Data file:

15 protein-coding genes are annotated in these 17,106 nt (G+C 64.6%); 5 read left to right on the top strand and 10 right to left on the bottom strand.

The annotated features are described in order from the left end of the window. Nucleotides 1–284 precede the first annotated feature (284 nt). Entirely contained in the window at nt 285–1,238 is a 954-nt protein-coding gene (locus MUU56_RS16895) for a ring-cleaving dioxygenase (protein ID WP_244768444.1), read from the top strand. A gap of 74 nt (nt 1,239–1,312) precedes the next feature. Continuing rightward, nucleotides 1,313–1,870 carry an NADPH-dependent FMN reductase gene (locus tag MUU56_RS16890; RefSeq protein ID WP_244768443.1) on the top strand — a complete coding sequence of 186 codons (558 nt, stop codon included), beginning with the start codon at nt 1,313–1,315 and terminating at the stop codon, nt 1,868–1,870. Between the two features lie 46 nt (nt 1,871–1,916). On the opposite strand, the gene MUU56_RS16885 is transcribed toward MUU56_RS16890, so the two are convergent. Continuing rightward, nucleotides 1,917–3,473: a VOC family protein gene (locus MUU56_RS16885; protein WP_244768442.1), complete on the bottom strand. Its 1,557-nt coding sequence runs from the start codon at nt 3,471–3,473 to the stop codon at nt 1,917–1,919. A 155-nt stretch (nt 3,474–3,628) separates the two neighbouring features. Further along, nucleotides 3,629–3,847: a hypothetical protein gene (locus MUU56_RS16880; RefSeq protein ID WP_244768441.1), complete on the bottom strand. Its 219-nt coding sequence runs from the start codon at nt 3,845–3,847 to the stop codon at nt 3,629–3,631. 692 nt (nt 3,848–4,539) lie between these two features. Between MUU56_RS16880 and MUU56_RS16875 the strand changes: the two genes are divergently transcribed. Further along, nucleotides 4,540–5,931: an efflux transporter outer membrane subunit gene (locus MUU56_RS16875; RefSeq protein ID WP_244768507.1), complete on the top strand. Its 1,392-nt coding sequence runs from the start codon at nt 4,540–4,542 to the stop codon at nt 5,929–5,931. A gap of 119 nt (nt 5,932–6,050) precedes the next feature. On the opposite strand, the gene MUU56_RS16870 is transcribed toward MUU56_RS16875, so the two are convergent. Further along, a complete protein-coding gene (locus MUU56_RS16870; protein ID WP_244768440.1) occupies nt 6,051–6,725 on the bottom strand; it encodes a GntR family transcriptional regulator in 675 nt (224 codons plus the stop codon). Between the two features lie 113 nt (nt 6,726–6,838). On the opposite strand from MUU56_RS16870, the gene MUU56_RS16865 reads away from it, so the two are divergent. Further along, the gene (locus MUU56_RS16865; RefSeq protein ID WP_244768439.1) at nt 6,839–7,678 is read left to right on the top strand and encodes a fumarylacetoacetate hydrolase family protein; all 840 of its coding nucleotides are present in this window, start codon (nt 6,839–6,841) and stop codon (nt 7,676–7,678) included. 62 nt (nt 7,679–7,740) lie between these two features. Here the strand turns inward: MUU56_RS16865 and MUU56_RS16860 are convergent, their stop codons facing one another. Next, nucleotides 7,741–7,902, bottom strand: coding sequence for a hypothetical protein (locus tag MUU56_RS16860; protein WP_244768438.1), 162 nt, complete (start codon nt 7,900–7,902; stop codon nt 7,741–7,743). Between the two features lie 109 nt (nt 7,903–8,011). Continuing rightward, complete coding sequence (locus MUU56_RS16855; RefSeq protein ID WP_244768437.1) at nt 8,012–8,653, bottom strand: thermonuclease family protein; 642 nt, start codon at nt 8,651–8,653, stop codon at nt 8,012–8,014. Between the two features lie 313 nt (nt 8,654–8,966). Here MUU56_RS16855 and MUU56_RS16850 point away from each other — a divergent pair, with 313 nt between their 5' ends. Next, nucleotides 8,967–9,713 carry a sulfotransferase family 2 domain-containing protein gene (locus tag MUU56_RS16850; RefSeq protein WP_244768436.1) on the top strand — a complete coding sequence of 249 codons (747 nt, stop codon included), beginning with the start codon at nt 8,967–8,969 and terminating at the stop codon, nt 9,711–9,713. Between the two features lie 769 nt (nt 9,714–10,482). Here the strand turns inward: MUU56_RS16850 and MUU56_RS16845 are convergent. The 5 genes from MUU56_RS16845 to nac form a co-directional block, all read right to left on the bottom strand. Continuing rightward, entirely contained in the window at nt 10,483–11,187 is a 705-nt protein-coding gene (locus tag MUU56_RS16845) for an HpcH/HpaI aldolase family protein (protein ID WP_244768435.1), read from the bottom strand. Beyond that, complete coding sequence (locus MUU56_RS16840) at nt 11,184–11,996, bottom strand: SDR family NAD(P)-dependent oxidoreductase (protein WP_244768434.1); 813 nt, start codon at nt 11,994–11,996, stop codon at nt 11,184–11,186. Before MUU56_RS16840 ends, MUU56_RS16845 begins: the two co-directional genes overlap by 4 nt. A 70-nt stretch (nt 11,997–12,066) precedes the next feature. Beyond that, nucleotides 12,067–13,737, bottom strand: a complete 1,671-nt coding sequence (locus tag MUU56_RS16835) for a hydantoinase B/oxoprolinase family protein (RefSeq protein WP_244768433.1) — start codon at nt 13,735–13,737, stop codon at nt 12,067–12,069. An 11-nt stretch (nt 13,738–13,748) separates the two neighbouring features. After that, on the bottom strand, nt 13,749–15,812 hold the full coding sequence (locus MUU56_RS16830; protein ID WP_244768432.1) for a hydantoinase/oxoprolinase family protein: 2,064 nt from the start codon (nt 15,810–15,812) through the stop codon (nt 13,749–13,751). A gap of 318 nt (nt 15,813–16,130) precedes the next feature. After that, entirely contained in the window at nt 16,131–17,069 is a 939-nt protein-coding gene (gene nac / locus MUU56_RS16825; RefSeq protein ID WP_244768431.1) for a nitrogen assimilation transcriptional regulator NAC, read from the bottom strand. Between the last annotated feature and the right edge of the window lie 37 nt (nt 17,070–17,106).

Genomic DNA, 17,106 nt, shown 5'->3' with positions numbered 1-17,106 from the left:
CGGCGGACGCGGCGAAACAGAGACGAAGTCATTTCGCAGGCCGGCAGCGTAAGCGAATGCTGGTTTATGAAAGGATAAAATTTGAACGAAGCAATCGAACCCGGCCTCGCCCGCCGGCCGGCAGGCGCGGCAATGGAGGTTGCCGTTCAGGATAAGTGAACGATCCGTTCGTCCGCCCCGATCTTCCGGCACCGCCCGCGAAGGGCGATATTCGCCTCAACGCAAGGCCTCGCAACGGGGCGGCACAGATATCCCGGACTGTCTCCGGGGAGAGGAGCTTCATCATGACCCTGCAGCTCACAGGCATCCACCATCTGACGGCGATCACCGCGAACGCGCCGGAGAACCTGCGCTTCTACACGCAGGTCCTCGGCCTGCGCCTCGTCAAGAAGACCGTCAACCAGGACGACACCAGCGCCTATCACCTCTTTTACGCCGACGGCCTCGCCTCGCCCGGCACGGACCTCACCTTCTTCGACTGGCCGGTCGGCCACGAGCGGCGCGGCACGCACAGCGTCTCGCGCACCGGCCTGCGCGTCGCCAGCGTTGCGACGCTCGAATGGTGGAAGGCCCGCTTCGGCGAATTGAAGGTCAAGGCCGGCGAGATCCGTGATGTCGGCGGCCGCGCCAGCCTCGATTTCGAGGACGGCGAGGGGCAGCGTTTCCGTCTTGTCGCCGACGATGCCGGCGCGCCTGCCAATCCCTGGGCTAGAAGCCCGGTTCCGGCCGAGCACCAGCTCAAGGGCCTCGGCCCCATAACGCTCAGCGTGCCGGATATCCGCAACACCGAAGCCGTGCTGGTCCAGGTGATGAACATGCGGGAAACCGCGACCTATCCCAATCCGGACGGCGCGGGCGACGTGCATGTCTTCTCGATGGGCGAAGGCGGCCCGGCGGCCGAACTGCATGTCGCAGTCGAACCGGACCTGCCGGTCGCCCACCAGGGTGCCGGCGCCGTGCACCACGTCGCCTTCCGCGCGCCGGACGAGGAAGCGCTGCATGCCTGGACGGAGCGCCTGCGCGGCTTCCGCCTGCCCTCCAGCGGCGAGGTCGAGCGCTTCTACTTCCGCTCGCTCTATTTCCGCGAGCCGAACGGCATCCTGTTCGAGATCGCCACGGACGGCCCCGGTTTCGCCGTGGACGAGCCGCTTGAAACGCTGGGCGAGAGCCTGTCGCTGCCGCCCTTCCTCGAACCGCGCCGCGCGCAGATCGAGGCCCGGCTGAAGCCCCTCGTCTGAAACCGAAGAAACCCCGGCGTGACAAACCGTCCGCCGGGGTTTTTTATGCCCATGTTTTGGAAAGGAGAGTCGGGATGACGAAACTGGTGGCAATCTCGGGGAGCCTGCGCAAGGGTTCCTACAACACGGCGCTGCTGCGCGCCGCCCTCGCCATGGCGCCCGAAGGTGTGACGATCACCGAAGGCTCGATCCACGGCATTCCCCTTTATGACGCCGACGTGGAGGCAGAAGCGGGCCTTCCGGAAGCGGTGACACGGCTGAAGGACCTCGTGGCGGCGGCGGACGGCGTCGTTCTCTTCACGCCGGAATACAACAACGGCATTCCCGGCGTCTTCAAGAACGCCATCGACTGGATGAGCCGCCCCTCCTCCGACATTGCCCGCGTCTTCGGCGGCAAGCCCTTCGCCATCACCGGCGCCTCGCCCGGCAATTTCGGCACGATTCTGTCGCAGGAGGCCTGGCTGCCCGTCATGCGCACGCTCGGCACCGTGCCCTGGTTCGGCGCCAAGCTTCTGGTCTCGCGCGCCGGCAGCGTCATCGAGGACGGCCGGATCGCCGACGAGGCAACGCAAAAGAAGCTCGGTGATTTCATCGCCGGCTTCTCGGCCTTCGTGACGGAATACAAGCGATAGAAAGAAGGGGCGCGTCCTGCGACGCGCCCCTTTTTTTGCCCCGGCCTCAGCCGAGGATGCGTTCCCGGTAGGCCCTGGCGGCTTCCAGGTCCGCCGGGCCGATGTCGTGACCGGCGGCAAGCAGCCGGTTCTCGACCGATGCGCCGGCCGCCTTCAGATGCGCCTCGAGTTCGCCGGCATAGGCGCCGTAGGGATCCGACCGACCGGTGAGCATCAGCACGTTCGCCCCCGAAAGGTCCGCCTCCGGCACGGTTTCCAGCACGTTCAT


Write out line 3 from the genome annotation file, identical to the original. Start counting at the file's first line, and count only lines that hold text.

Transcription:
Genomic DNA, 17,106 nt, shown 5'->3' with positions numbered 1-17,106 from the left: